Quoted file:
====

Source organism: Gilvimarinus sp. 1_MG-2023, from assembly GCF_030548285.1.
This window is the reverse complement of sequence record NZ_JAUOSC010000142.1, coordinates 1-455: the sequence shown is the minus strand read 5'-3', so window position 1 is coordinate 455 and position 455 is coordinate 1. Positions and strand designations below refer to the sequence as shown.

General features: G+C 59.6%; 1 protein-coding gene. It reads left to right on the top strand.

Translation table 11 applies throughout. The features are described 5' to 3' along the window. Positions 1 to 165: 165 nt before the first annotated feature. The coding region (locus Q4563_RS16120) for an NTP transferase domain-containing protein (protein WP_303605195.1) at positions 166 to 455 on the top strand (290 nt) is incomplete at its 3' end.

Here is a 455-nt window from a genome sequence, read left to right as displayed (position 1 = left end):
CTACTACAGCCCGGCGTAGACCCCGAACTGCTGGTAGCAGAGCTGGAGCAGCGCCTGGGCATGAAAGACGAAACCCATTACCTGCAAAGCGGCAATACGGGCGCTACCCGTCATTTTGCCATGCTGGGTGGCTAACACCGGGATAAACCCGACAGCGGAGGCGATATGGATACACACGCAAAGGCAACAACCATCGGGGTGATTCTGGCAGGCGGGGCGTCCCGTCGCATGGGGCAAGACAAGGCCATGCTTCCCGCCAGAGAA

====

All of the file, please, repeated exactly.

Source organism: Gilvimarinus sp. 1_MG-2023, from assembly GCF_030548285.1.
This window is the reverse complement of sequence record NZ_JAUOSC010000142.1, coordinates 1-455: the sequence shown is the minus strand read 5'-3', so window position 1 is coordinate 455 and position 455 is coordinate 1. Positions and strand designations below refer to the sequence as shown.

General features: G+C 59.6%; 1 protein-coding gene. It reads left to right on the top strand.

Translation table 11 applies throughout. The features are described 5' to 3' along the window. Positions 1 to 165: 165 nt before the first annotated feature. The coding region (locus Q4563_RS16120) for an NTP transferase domain-containing protein (protein WP_303605195.1) at positions 166 to 455 on the top strand (290 nt) is incomplete at its 3' end.

Here is a 455-nt window from a genome sequence, read left to right as displayed (position 1 = left end):
CTACTACAGCCCGGCGTAGACCCCGAACTGCTGGTAGCAGAGCTGGAGCAGCGCCTGGGCATGAAAGACGAAACCCATTACCTGCAAAGCGGCAATACGGGCGCTACCCGTCATTTTGCCATGCTGGGTGGCTAACACCGGGATAAACCCGACAGCGGAGGCGATATGGATACACACGCAAAGGCAACAACCATCGGGGTGATTCTGGCAGGCGGGGCGTCCCGTCGCATGGGGCAAGACAAGGCCATGCTTCCCGCCAGAGAA